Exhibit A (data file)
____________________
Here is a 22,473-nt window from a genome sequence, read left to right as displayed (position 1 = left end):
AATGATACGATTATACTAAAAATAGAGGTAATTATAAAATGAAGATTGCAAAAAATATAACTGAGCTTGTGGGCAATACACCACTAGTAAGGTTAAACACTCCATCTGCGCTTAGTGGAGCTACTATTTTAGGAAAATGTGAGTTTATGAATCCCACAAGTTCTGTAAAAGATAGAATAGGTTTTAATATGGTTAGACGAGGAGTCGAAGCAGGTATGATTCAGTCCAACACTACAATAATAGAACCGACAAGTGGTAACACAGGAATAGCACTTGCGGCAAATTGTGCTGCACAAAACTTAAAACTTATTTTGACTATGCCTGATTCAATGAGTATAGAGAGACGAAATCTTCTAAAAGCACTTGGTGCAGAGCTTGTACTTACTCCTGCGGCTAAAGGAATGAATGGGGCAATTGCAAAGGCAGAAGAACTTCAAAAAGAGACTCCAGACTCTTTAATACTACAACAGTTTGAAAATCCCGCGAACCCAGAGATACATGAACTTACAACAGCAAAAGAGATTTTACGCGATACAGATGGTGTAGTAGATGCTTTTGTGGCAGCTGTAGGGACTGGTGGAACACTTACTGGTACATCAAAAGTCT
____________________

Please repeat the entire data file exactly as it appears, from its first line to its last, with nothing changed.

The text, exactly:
Here is a 22,473-nt window from a genome sequence, read left to right as displayed (position 1 = left end):
AATGATACGATTATACTAAAAATAGAGGTAATTATAAAATGAAGATTGCAAAAAATATAACTGAGCTTGTGGGCAATACACCACTAGTAAGGTTAAACACTCCATCTGCGCTTAGTGGAGCTACTATTTTAGGAAAATGTGAGTTTATGAATCCCACAAGTTCTGTAAAAGATAGAATAGGTTTTAATATGGTTAGACGAGGAGTCGAAGCAGGTATGATTCAGTCCAACACTACAATAATAGAACCGACAAGTGGTAACACAGGAATAGCACTTGCGGCAAATTGTGCTGCACAAAACTTAAAACTTATTTTGACTATGCCTGATTCAATGAGTATAGAGAGACGAAATCTTCTAAAAGCACTTGGTGCAGAGCTTGTACTTACTCCTGCGGCTAAAGGAATGAATGGGGCAATTGCAAAGGCAGAAGAACTTCAAAAAGAGACTCCAGACTCTTTAATACTACAACAGTTTGAAAATCCCGCGAACCCAGAGATACATGAACTTACAACAGCAAAAGAGATTTTACGCGATACAGATGGTGTAGTAGATGCTTTTGTGGCAGCTGTAGGGACTGGTGGAACACTTACTGGTACATCAAAAGTCT